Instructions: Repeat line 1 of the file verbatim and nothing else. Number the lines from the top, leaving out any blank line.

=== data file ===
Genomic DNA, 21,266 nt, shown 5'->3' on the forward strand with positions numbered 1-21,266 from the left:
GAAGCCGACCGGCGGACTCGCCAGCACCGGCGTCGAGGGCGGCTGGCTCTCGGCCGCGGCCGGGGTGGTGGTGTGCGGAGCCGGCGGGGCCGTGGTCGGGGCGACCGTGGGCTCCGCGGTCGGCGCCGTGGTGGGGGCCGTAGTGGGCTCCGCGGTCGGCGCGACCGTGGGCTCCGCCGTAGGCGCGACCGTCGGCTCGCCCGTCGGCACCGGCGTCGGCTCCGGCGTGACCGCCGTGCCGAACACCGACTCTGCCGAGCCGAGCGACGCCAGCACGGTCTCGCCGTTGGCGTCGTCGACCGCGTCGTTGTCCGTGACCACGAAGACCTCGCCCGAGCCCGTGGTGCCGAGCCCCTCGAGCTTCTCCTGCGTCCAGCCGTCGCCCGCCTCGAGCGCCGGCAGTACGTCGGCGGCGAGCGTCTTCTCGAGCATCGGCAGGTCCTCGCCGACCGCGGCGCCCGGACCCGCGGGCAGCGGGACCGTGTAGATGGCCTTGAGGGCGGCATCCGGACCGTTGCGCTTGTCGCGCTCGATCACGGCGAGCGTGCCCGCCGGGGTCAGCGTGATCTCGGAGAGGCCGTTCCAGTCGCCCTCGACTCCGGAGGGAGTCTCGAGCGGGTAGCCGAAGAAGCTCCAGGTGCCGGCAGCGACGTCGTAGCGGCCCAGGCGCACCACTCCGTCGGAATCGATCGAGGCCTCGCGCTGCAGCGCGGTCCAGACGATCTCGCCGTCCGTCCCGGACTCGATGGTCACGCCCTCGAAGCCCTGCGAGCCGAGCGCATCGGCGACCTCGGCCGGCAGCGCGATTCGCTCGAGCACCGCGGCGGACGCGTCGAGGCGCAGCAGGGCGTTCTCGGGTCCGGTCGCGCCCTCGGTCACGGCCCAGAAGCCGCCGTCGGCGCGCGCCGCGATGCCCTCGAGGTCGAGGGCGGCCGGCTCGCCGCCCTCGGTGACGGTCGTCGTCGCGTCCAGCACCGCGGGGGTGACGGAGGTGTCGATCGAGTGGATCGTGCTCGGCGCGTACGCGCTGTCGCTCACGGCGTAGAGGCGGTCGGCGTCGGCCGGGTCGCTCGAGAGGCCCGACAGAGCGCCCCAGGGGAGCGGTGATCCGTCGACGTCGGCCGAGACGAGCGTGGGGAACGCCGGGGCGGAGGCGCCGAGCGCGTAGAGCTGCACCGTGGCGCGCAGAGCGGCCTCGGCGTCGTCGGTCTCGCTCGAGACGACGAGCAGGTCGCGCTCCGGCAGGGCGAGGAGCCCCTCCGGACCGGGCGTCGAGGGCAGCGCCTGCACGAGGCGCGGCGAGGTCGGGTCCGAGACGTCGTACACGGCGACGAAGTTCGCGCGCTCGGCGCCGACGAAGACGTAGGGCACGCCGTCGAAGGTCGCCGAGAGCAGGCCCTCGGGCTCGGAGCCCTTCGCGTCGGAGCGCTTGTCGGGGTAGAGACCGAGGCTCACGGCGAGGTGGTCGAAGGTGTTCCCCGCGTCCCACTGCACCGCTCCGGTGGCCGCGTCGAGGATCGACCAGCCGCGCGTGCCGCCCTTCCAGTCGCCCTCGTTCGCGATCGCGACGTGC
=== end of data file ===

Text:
Genomic DNA, 21,266 nt, shown 5'->3' on the forward strand with positions numbered 1-21,266 from the left: